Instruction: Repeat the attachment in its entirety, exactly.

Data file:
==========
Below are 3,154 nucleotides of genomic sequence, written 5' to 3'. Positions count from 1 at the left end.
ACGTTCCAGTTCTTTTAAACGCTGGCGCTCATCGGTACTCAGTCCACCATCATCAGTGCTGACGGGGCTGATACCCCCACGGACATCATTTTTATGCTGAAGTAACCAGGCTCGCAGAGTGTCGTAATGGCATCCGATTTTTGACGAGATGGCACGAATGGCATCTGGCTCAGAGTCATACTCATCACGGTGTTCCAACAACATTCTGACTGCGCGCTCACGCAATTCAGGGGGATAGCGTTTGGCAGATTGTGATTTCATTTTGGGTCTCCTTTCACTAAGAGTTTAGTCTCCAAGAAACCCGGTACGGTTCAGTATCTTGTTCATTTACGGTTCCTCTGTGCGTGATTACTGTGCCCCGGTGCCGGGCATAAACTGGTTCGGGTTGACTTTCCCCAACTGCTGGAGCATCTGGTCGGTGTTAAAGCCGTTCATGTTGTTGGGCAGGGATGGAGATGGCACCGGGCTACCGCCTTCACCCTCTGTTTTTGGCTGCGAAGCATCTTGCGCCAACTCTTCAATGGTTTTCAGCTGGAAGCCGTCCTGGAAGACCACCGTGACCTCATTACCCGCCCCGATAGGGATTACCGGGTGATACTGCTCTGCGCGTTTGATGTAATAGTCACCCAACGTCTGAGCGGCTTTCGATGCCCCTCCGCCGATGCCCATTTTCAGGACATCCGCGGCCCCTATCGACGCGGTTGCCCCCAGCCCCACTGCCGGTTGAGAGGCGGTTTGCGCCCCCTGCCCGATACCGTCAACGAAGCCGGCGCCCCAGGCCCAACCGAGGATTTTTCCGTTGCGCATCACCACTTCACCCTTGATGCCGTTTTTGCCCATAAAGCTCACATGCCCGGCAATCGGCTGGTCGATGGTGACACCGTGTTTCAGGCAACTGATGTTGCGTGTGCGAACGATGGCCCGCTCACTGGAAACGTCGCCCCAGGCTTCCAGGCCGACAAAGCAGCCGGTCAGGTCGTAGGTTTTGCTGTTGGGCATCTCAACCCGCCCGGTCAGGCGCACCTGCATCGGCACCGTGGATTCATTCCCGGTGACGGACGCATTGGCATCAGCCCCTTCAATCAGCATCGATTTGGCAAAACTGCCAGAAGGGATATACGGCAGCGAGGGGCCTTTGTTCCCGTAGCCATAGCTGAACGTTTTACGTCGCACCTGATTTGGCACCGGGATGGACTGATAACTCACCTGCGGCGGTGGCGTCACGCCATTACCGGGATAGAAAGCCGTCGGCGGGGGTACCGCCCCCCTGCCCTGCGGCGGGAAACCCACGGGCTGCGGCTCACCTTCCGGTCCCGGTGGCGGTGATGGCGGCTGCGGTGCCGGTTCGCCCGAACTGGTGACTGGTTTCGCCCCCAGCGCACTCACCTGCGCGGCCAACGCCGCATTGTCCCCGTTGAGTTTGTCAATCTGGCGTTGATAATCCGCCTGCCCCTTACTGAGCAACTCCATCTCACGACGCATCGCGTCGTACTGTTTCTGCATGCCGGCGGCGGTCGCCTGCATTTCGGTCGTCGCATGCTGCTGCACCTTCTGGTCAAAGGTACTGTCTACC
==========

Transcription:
Below are 3,154 nucleotides of genomic sequence, written 5' to 3'. Positions count from 1 at the left end.
ACGTTCCAGTTCTTTTAAACGCTGGCGCTCATCGGTACTCAGTCCACCATCATCAGTGCTGACGGGGCTGATACCCCCACGGACATCATTTTTATGCTGAAGTAACCAGGCTCGCAGAGTGTCGTAATGGCATCCGATTTTTGACGAGATGGCACGAATGGCATCTGGCTCAGAGTCATACTCATCACGGTGTTCCAACAACATTCTGACTGCGCGCTCACGCAATTCAGGGGGATAGCGTTTGGCAGATTGTGATTTCATTTTGGGTCTCCTTTCACTAAGAGTTTAGTCTCCAAGAAACCCGGTACGGTTCAGTATCTTGTTCATTTACGGTTCCTCTGTGCGTGATTACTGTGCCCCGGTGCCGGGCATAAACTGGTTCGGGTTGACTTTCCCCAACTGCTGGAGCATCTGGTCGGTGTTAAAGCCGTTCATGTTGTTGGGCAGGGATGGAGATGGCACCGGGCTACCGCCTTCACCCTCTGTTTTTGGCTGCGAAGCATCTTGCGCCAACTCTTCAATGGTTTTCAGCTGGAAGCCGTCCTGGAAGACCACCGTGACCTCATTACCCGCCCCGATAGGGATTACCGGGTGATACTGCTCTGCGCGTTTGATGTAATAGTCACCCAACGTCTGAGCGGCTTTCGATGCCCCTCCGCCGATGCCCATTTTCAGGACATCCGCGGCCCCTATCGACGCGGTTGCCCCCAGCCCCACTGCCGGTTGAGAGGCGGTTTGCGCCCCCTGCCCGATACCGTCAACGAAGCCGGCGCCCCAGGCCCAACCGAGGATTTTTCCGTTGCGCATCACCACTTCACCCTTGATGCCGTTTTTGCCCATAAAGCTCACATGCCCGGCAATCGGCTGGTCGATGGTGACACCGTGTTTCAGGCAACTGATGTTGCGTGTGCGAACGATGGCCCGCTCACTGGAAACGTCGCCCCAGGCTTCCAGGCCGACAAAGCAGCCGGTCAGGTCGTAGGTTTTGCTGTTGGGCATCTCAACCCGCCCGGTCAGGCGCACCTGCATCGGCACCGTGGATTCATTCCCGGTGACGGACGCATTGGCATCAGCCCCTTCAATCAGCATCGATTTGGCAAAACTGCCAGAAGGGATATACGGCAGCGAGGGGCCTTTGTTCCCGTAGCCATAGCTGAACGTTTTACGTCGCACCTGATTTGGCACCGGGATGGACTGATAACTCACCTGCGGCGGTGGCGTCACGCCATTACCGGGATAGAAAGCCGTCGGCGGGGGTACCGCCCCCCTGCCCTGCGGCGGGAAACCCACGGGCTGCGGCTCACCTTCCGGTCCCGGTGGCGGTGATGGCGGCTGCGGTGCCGGTTCGCCCGAACTGGTGACTGGTTTCGCCCCCAGCGCACTCACCTGCGCGGCCAACGCCGCATTGTCCCCGTTGAGTTTGTCAATCTGGCGTTGATAATCCGCCTGCCCCTTACTGAGCAACTCCATCTCACGACGCATCGCGTCGTACTGTTTCTGCATGCCGGCGGCGGTCGCCTGCATTTCGGTCGTCGCATGCTGCTGCACCTTCTGGTCAAAGGTACTGTCTACC